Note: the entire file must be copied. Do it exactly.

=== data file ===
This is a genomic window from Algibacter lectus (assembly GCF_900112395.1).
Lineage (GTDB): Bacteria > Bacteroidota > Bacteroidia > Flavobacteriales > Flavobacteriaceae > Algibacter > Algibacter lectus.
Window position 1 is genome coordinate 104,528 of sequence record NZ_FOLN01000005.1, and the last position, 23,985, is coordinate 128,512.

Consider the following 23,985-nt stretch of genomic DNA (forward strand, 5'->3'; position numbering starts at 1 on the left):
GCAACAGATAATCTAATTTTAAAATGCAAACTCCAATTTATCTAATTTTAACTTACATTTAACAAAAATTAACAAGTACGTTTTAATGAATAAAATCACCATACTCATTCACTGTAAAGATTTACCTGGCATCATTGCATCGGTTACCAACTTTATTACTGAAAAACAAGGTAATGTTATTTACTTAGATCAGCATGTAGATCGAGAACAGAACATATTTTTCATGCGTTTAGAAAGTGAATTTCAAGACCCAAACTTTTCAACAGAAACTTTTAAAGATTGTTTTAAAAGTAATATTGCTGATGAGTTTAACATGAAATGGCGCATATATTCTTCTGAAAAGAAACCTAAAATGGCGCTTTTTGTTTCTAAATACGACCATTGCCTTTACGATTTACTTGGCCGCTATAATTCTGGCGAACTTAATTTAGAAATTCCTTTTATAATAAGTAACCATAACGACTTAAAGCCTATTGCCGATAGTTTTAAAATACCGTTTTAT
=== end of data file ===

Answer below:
This is a genomic window from Algibacter lectus (assembly GCF_900112395.1).
Lineage (GTDB): Bacteria > Bacteroidota > Bacteroidia > Flavobacteriales > Flavobacteriaceae > Algibacter > Algibacter lectus.
Window position 1 is genome coordinate 104,528 of sequence record NZ_FOLN01000005.1, and the last position, 23,985, is coordinate 128,512.

Consider the following 23,985-nt stretch of genomic DNA (forward strand, 5'->3'; position numbering starts at 1 on the left):
GCAACAGATAATCTAATTTTAAAATGCAAACTCCAATTTATCTAATTTTAACTTACATTTAACAAAAATTAACAAGTACGTTTTAATGAATAAAATCACCATACTCATTCACTGTAAAGATTTACCTGGCATCATTGCATCGGTTACCAACTTTATTACTGAAAAACAAGGTAATGTTATTTACTTAGATCAGCATGTAGATCGAGAACAGAACATATTTTTCATGCGTTTAGAAAGTGAATTTCAAGACCCAAACTTTTCAACAGAAACTTTTAAAGATTGTTTTAAAAGTAATATTGCTGATGAGTTTAACATGAAATGGCGCATATATTCTTCTGAAAAGAAACCTAAAATGGCGCTTTTTGTTTCTAAATACGACCATTGCCTTTACGATTTACTTGGCCGCTATAATTCTGGCGAACTTAATTTAGAAATTCCTTTTATAATAAGTAACCATAACGACTTAAAGCCTATTGCCGATAGTTTTAAAATACCGTTTTAT